Don’t make things harder for yourself.
These were the words my mother responded with after I came out to her on a sunny day in our backyard. At the tender age of 19, I felt emboldened to be honest with my family, but hearing her words reduced me to a much younger self who struggled to fit in.
I didn’t fully understand my mother’s words at the time. I was going to school just north of Chicago—a city with a vibrant trans and queer scene—and I felt optimistic. It wasn’t until I took an Asian-American Studies class and read a short essay on the lives of gay and lesbian South Asians in the 90s that I began to understand, and even internalize, my mother’s pessimistic attitude. The writers told story after story of being shamed, judged, and cut off from their families and culture. I felt my throat close up, my fingers unable to move. The magnitude of what I would have to navigate as a queer South Asian person began to feel unimaginable.
In that moment, my resolve hardened. I deepened my commitment to being independent. If my identity would make my life harder, I could meet the challenge by hardening myself.
Years later, I joined Lavender Phoenix after moving to the Bay. One of the first projects I supported was an Asking for Help workshop series for trans and queer South Asians. As someone who survived through independence, facilitating workshops about asking for help felt wholly inauthentic. Who was I to help others build a skill I struggled with and shunned?
I quickly learned that at Lavender Phoenix, being an expert isn’t a requirement to belong. In our workshops, we explored the stories we each held about asking for help. When I shared my own stories, the folks in the workshop listened. They affirmed that I had the right to ask for help. In that moment, I realized I hadn’t truly felt like I deserved to ask for help, let alone receive it, for a long time. I felt myself release my long-held expectations and plant seeds for a new way of living and being.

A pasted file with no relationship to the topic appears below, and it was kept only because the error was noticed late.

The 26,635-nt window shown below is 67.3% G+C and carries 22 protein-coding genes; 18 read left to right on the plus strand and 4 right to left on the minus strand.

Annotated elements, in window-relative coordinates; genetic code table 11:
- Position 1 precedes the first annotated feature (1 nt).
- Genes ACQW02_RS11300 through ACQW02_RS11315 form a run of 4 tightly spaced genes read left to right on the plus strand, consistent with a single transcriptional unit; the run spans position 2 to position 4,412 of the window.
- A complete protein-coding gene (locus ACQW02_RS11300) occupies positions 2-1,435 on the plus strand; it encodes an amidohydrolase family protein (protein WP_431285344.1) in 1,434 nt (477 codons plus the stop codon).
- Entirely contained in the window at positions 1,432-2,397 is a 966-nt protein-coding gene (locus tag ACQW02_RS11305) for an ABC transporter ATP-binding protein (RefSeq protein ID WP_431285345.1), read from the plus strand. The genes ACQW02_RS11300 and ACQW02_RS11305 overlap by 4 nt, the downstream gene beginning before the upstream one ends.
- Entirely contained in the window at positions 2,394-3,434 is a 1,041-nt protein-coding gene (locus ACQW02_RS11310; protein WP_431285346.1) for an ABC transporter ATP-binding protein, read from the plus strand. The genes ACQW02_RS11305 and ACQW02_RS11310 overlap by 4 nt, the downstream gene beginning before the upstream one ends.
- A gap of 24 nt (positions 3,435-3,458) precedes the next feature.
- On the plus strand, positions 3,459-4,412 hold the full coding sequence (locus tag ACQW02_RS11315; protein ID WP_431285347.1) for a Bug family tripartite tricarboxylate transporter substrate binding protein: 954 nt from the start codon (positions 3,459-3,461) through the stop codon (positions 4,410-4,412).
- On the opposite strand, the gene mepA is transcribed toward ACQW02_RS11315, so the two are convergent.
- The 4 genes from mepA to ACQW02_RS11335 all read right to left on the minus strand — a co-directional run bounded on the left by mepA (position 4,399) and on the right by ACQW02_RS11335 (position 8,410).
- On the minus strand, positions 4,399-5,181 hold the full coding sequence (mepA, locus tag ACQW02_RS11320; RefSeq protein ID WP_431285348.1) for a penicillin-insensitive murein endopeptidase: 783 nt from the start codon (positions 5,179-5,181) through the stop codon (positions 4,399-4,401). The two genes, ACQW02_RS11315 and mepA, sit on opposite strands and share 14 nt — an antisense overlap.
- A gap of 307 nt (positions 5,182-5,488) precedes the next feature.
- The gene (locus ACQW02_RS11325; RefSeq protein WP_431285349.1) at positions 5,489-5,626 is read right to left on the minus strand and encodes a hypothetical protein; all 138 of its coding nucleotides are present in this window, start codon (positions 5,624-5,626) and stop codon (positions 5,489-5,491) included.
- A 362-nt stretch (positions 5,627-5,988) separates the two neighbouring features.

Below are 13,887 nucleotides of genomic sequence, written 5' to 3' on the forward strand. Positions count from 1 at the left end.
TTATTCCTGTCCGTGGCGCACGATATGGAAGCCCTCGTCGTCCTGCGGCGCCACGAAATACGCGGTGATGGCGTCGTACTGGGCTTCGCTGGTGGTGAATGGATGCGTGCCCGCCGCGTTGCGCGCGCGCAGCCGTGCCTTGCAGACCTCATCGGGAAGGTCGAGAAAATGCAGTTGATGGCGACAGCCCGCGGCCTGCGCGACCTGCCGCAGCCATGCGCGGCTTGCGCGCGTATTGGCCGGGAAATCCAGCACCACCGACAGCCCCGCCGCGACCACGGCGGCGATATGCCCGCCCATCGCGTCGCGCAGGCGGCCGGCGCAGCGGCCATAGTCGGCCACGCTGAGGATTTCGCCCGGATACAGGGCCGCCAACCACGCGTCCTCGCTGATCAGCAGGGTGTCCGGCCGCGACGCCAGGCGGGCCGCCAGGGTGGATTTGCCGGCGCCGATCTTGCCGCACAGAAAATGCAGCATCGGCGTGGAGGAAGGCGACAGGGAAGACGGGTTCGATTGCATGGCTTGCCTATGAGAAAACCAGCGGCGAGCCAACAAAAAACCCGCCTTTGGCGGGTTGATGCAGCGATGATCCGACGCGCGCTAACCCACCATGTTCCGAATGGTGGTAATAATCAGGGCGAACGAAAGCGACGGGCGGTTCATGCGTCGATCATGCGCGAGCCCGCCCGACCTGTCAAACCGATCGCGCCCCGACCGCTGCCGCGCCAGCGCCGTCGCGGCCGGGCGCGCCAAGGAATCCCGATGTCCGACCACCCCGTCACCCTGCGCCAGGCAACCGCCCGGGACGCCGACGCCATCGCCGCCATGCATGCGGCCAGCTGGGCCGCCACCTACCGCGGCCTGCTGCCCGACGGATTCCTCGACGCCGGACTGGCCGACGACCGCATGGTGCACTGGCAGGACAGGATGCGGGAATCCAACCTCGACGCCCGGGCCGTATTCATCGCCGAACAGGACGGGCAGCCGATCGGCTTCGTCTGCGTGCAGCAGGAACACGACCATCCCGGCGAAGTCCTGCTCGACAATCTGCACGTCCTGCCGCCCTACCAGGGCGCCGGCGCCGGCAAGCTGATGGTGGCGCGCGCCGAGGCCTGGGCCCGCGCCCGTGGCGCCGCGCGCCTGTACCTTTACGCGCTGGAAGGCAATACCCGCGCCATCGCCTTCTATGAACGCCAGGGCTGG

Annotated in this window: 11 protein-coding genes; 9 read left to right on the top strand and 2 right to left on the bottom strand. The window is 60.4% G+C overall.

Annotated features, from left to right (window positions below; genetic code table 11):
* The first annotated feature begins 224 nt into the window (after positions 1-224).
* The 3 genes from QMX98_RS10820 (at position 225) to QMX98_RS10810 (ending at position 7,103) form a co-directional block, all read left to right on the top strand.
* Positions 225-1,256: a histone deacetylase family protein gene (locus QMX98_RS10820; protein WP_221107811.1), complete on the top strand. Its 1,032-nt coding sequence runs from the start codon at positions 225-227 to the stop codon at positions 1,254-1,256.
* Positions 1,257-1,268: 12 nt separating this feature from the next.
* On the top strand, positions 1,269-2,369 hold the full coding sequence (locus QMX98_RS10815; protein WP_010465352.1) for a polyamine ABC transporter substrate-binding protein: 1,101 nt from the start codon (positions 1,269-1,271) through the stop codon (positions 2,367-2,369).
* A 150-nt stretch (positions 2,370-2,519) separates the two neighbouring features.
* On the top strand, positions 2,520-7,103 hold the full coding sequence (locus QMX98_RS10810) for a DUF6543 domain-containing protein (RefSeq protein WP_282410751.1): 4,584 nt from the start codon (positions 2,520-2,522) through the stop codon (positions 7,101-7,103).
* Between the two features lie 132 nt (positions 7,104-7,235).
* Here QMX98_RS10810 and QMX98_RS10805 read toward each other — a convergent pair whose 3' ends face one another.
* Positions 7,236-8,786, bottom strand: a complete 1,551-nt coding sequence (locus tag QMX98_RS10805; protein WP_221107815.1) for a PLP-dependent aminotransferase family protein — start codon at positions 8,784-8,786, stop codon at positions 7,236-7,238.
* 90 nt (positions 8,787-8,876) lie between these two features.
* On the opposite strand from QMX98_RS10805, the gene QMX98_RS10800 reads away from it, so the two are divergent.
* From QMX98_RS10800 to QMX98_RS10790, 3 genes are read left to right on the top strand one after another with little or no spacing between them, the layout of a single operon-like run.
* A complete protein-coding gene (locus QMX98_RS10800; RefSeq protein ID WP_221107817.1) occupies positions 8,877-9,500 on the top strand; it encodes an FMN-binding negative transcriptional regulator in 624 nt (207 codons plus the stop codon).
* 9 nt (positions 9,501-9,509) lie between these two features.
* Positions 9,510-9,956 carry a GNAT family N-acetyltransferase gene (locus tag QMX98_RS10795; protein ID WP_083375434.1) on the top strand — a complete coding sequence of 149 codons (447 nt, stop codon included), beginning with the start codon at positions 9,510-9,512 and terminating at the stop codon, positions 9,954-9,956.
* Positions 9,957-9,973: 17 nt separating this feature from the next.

The vulnerability and tenderness we showed each other was incredibly healing, and I left that series with a new understanding. When we ask for help, we invite each other to practice care. Asking for help isn’t just welcomed in our community: it is necessary for our survival.
Now, I am asking you to help sustain our work. This Give OUT Day, the only national day of giving for LGBTQ+ organizations, LavNix is raising $25,000 by Thursday, 6/30. Will you donate $50 today to ensure queer and trans APIs can continue to grow caring relationships?
Here are other amounts that mean a lot to me:
- $150: for the 15 trans API volunteers training to become peer counselors!
- $70: for the 7 young trans and queer APIs joining our Summer Organizer Program!
- $20: for Lavender Godzilla and Phoenix Rising, the two historic newsletters we are named after!
- $_____: whatever amount feels right to YOU!
I write this email holding care for the parts of me that navigated isolation and independence to survive. And, I feel strongly connected to a new self growing within me, reaching outwards to build relationships of care, compassion, support, and interdependence. In the short time I’ve been with Lavender Phoenix, I’ve learned how to ask for help, how to lean into abundance over scarcity, how to create more inclusive spaces, and how to honor my history as a trans and queer South Asian person. Above all, I have learned, as Mariame Kaba says, that everything worthwhile is done with other people.